This is a short introduction training course for TWiki beginners (newbies).

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Slide 1: A Taste of TWiki

The basic function of TWiki is a Wiki (if that helps!)

A Wiki is like a normal web site, except that you can edit the content in your browser

  • "Wiki" is short for "wiki wiki", the Hawaiian for "Quick"
  • The idea originates from Macintosh Hypercard, via Ward Cunningham
  • In Ward's words, Wiki is "the simplest online database that could possibly work"
  • A Wiki is basically a shared, online, persistant whiteboard

Slide 2: TWiki Wiki

TWiki implements the basic Wiki idea of a shared whiteboard
  • Anyone can add content
    ... or change what is written
    ... or change the organisation of the content
  • Whatever what you write is
    ... nicely presented
    ... remembered... and never forgotten
TWiki also acts as an "application platform" to integrate a number of other functions.

TWiki is an Open-Source development on

Slide 3: Where is it used?

Slide 4: TWiki Features

TWiki builds on the original Wiki concept and adds a number of features that make it very useful in a business environment.
  • A "plugins" interface eases
    • customisation
    • extension
    • application integration

Slide 5: Applications of basic TWiki

Basic TWiki can be used as:

Slide 6: Extended applications

TWiki-with-extensions has been used as:

Slide 7: Structure of a TWiki page

TWiki pages are usually organised into three parts:

TWiki is very configurable, and the look can change. However the essentials will all be there on the page (somewhere!)

Slide 8: The Page Header

The header of a TWiki page is generally highlighted in colour, and will usually contain an icon that gives you an idea of where you are, such as a company logo.
TWiki home MyCo.MyTopic Webs:
Myco | Main | TWiki | Sandbox
Changes | Index | Search | Go
It will also usually contain a number of 'links' that you can click on. You will generally see:

Slide 9: The Page Header

TWiki home MyCo.MyTopic Webs:
Myco | Main | TWiki | Sandbox
Changes | Index | Search | Go
You may also see in the header (usually at the top right) a list of the TWiki "webs". A web is a collection of pages that are related closely together

Slide 10: The Page Footer

The footer of the page is also highlighted in colour, and is usually where you will find the links that let you change the content.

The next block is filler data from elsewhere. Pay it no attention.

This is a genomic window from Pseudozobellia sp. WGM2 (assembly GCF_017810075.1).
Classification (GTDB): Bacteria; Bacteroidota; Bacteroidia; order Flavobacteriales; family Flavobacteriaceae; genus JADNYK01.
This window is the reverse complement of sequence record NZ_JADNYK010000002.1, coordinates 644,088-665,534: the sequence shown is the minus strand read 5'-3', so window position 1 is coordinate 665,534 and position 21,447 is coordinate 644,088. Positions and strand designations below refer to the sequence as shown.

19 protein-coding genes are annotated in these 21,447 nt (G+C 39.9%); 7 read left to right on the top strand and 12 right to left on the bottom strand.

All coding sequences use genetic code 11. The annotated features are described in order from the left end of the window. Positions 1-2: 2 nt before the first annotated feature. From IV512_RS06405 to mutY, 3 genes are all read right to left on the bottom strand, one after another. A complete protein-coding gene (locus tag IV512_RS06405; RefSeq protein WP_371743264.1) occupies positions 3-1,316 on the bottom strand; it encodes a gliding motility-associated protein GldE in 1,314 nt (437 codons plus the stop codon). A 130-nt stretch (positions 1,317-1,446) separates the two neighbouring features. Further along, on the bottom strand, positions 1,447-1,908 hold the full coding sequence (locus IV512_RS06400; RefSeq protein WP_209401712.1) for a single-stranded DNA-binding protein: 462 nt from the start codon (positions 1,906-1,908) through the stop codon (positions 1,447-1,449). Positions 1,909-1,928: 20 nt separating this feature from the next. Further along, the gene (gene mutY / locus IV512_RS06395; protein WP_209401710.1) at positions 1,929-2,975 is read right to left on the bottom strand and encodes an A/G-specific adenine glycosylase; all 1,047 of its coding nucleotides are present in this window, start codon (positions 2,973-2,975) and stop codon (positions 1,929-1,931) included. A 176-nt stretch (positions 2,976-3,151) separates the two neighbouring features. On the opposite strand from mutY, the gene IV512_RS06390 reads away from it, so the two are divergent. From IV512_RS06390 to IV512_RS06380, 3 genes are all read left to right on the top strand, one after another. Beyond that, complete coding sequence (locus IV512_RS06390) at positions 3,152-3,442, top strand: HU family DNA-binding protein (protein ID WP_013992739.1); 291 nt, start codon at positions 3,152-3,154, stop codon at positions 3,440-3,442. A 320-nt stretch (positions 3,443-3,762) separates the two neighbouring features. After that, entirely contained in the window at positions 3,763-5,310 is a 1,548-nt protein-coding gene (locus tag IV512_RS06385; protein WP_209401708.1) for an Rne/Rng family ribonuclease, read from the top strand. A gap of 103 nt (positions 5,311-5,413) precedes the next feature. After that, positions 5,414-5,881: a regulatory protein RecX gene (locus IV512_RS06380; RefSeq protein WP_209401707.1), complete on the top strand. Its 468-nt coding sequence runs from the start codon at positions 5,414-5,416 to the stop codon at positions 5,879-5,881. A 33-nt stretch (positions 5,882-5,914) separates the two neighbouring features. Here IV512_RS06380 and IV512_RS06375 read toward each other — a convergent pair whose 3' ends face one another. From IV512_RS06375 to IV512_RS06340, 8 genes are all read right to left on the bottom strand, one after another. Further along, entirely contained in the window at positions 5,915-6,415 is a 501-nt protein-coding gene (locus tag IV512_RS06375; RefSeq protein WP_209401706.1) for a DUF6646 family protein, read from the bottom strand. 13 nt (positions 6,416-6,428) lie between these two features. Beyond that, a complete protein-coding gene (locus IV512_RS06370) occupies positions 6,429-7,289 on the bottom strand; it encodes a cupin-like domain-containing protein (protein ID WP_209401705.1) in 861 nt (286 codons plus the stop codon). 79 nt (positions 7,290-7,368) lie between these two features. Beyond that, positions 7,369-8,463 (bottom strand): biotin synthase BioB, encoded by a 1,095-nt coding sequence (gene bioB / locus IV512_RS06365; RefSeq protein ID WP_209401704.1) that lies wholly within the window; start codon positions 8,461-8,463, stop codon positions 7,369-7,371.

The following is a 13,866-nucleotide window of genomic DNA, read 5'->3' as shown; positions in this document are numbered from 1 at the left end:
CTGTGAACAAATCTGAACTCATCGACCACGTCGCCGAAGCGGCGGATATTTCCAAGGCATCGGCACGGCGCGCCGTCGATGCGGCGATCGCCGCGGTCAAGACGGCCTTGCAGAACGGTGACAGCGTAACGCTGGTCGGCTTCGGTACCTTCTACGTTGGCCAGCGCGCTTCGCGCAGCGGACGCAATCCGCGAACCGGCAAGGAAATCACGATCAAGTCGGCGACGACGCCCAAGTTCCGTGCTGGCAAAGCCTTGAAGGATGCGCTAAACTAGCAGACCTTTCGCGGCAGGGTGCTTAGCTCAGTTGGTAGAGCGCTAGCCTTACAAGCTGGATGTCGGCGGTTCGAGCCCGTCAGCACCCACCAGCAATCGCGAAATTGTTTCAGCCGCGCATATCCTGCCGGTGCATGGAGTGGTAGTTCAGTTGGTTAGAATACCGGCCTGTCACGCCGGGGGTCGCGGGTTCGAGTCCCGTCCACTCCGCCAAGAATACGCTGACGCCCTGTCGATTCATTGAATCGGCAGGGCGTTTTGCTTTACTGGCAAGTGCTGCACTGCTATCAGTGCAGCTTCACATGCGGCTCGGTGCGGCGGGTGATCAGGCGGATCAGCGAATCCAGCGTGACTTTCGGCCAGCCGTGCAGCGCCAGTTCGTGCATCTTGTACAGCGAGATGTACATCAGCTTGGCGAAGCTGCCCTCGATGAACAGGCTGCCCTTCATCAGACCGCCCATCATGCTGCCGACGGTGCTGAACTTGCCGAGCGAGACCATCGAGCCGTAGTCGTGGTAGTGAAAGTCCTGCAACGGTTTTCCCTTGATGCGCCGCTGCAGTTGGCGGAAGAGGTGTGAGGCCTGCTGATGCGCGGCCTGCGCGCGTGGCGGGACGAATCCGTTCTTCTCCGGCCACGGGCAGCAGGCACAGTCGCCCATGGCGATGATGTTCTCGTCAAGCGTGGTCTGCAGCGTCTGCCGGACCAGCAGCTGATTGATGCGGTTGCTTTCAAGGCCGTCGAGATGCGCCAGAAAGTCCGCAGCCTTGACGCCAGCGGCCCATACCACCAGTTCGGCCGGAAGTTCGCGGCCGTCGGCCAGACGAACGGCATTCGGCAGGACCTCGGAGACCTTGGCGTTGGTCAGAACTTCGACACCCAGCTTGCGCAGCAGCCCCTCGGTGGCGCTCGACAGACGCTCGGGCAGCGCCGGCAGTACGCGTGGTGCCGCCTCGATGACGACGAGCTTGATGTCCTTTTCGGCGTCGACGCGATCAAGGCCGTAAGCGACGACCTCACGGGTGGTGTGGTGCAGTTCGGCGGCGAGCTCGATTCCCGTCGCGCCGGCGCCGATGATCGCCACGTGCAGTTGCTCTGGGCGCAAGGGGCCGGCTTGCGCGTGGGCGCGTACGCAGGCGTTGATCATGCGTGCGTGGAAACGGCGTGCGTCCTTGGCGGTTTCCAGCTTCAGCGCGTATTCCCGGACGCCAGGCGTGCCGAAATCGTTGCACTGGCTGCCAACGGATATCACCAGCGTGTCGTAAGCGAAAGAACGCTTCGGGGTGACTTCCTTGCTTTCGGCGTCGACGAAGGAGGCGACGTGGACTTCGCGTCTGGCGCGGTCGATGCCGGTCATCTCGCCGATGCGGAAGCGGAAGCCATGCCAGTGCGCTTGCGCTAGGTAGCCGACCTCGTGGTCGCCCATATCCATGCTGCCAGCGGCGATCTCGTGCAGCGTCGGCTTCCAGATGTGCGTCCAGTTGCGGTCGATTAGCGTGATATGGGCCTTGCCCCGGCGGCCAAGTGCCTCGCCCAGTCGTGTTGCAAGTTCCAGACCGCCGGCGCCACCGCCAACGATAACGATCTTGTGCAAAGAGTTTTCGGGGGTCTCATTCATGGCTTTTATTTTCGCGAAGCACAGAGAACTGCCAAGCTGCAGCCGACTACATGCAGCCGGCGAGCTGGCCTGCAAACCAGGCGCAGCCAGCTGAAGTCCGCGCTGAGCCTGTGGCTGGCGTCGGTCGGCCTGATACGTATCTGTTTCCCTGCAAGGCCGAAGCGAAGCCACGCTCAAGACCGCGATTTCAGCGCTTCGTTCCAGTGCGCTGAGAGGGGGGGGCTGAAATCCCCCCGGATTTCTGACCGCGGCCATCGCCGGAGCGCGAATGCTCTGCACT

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Slide 11: Editing Pages

_Everyone_ *knows* that =the world= is an OblateSpheroid

Slide 12: What's in a page

Slide 13: Formatting just makes pages prettier

... and easier to read

_Actually_ it is *perfectly* and __absolutely__ flat

appears as

Actually it is perfectly and absolutely flat

Slide 14: Commonly used formatting

TWiki understands pages in plain text just fine, but you can jazz them up using some simple formatting shortcuts. Here are some of the more commonly used ones:

Slide 15: More common formatting

You type You see
   * Bullet
      * Sub-bullet
  • Bullet
    • Sub-bullet

Slide 16: Even more.....

     | Cat | Feline |
     | Bear | Ursine |
     | Wolf | Vulpine |

Slide 17: WikiWords

Slide 18: Referencing other pages and URLs

Slide 19: More formatting

Slide 20: Creating new pages

Slide 21: Attachments

Attachment sort Action Size Date Who Comment
myco.gif manage 9.6 K 13 Feb 2004 - 18:41 MushroomMagicMan Attached image file

Slide 22: Wiki Culture

Enough about mechanics; how is a wiki actually used ? Well, that's really up to you, but there are a number of tricks that the wiki community has developed for collaborative writing that work pretty well: TWiki doesn't automatically distinguish between these modes; they are purely semantic.

Slide 23: DocumentMode

Slide 24: ThreadMode

You may see a comment box on a page in ThreadMode that makes it easy to quickly add your inputs. Typing in a comment and adding it to a page this way is known as "blogging" wink

Slide 25: StructuredMode

Slide 26: Other Wiki tricks - Categories

Slide 27: Contributed features

Basic TWiki is rich with features, but is enriched even further by the addition of optional plug-in modules that may (or may not!) be installed in your TWiki. These are classified as either skins (modules that change the look-and-feel) and plugins (modules that enhance functionality).

Here's a brief description of some of the more common plugins, together with the tags you might expect to see in topics if they are used. You can find out more by visiting the plugin pages.

Slide 28: More plugins

The following plugins are installed on this TWiki: DefaultPlugin, SpreadSheetPlugin, CalendarPlugin, CommentPlugin, EditTablePlugin, InterwikiPlugin, RenderListPlugin, SlideShowPlugin, SmiliesPlugin, TablePlugin

There are many other plugins, see

Slide 29: Credits and Acknowledgements

Related topics: WelcomeGuest, TWikiTutorial, ATasteOfTWikiTemplate

-- TWiki:Main.CrawfordCurrie - 17 Feb 2004